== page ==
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Microsoft SharePoint is Microsoft’s enterprise collaboration platform. SharePoint makes it easier for people to work together. Using SharePoint, staff can set up web sites to share information with others, manage documents from start to finish, publish reports to help everyone make better decisions and search across a range of internal and external data sources to find answers and information more quickly and effectively.
In SharePoint 2010 & 2013 what were roles in prior versions of the product can now be viewed simply as components, so as opposed to assigning a specific role to a server, components are placed on an agnostic machine, independent of any specific role definition. For example, in the past the role of indexer or query server was assigned to a machine, now the search topology is extended by assigning one or more search components, such as Query or Crawl to a machine. Roles are a concept that do not necessarily apply in 2010 & 2013, instead a machine is generic and flexible to provide a multitude of services. Components and services are shared between servers in the farm depending on server performance, topology requirements, anticipated user load etc.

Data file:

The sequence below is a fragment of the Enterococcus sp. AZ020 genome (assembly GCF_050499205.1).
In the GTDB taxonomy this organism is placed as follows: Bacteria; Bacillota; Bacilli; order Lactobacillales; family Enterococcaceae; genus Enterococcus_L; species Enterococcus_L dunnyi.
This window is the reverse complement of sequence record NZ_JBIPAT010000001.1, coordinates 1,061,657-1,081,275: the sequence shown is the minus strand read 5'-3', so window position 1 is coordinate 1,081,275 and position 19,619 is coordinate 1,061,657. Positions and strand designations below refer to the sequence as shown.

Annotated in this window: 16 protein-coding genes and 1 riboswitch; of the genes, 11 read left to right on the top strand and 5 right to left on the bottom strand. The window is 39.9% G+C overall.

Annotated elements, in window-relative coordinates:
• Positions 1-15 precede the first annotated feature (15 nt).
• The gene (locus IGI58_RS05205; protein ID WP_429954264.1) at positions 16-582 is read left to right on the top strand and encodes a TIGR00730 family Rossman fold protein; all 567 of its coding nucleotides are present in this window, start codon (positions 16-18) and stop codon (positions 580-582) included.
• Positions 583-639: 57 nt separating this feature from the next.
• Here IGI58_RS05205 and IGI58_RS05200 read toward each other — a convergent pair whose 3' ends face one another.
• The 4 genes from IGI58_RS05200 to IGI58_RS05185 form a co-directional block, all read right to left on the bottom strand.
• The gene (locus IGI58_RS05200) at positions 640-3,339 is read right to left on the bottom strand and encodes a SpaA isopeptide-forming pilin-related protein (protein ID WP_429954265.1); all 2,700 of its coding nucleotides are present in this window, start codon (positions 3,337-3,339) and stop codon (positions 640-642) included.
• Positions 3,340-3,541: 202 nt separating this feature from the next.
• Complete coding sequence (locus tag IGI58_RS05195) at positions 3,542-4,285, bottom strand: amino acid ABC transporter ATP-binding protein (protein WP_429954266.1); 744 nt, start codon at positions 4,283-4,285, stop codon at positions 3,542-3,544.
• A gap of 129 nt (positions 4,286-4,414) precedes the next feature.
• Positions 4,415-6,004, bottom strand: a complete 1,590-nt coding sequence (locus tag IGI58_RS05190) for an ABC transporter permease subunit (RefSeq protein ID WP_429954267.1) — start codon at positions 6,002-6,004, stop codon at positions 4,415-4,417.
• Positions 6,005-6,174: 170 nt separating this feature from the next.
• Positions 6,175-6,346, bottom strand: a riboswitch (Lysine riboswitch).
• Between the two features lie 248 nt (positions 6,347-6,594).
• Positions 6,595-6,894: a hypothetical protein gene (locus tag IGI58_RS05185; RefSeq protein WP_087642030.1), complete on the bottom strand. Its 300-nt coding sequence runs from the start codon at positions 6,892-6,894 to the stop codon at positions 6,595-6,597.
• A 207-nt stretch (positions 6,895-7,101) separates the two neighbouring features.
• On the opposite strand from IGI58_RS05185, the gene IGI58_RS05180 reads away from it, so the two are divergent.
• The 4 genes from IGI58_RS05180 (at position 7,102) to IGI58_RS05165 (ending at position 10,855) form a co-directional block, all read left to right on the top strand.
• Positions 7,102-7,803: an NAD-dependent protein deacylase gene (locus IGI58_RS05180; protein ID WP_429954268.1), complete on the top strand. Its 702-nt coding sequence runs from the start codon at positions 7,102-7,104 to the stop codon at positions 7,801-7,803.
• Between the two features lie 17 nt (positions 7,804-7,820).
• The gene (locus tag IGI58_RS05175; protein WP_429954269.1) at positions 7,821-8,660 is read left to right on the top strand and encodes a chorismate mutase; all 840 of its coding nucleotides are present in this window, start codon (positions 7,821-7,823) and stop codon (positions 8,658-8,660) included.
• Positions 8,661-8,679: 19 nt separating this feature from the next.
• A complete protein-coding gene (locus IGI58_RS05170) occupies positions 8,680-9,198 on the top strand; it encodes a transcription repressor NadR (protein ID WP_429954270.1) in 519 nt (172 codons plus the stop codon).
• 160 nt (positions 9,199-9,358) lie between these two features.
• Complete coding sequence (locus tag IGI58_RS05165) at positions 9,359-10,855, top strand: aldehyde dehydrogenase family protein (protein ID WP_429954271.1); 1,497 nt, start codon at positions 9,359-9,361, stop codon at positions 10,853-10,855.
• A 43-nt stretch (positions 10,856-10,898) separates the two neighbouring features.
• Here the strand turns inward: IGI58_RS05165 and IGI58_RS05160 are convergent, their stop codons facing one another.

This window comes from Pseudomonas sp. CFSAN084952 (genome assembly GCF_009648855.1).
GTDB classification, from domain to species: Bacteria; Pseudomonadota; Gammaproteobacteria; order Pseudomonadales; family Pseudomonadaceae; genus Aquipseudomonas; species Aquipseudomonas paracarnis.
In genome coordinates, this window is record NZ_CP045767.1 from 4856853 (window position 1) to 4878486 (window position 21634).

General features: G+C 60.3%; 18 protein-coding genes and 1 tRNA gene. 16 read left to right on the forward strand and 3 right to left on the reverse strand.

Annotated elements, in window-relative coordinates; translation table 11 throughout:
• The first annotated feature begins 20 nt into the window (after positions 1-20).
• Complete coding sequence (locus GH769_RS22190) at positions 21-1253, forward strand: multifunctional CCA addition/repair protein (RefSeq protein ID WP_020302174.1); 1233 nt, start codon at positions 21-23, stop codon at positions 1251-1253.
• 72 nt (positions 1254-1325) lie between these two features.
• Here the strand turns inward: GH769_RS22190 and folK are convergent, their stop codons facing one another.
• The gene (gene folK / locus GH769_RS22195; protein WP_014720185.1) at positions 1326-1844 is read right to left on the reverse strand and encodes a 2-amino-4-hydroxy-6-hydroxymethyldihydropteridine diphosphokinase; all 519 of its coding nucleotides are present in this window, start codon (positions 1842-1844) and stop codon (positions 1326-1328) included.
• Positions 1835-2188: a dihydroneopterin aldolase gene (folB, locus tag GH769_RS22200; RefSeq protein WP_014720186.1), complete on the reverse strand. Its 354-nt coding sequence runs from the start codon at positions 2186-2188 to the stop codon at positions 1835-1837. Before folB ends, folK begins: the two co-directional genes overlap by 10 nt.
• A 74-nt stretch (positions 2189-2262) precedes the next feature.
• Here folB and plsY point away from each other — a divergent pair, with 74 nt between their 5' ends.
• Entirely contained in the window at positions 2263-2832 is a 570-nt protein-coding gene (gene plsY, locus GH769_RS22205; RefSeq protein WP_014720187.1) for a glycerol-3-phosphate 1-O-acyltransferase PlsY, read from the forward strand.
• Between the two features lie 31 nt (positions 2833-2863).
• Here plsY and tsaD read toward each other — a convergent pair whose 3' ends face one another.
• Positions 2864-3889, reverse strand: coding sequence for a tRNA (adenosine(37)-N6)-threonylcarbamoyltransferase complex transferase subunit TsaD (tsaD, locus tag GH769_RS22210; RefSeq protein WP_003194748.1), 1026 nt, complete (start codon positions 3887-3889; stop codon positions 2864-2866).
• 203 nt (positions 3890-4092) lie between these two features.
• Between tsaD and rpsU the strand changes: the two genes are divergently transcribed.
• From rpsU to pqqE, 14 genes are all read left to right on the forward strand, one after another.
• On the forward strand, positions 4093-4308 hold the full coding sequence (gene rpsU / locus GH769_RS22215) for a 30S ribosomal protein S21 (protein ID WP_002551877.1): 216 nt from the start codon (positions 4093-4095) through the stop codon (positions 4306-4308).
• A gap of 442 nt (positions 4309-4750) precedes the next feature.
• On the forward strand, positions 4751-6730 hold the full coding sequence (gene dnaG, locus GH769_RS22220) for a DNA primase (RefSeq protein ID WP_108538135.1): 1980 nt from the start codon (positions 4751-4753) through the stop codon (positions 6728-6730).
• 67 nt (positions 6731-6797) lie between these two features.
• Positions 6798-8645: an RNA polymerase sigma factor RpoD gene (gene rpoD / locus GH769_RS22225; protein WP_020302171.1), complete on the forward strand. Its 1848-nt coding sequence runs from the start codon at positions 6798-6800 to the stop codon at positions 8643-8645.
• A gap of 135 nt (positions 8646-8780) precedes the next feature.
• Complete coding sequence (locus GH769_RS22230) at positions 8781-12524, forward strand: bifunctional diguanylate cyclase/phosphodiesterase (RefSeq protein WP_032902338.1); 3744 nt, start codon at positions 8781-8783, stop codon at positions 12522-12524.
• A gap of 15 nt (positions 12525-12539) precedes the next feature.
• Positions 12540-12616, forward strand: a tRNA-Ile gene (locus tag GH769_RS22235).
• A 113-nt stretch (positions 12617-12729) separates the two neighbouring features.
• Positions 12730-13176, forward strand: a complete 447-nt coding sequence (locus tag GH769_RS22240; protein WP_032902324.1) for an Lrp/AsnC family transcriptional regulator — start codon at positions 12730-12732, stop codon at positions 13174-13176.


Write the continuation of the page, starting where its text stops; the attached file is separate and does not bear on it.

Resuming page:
Load balancing is required for the Front-end Web Servers to provide performance and resilience for users connecting to the SharePoint farm. For the middle (application) tier, multiple application servers running the same service applications are load balanced by default and there is no external load balancing requirement.
SharePoint is based on IIS and associated technologies at the top / middle tier and Microsoft SQL Server for back-end storage. Therefore, load balancing SharePoint is relatively straight- forward, but to provide a resilient and robust SharePoint system, it’s important to consider Microsoft’s various architectural recommendations, best practices and guidelines when designing your SharePoint Infrastructure, key points to consider are covered in the deployment guide.
There are multiple ways to deploy SharePoint depending on a number of factors including a number of end-users, physical server topology options/preferences etc. In the above example, the 3-tier redundant topology was used.
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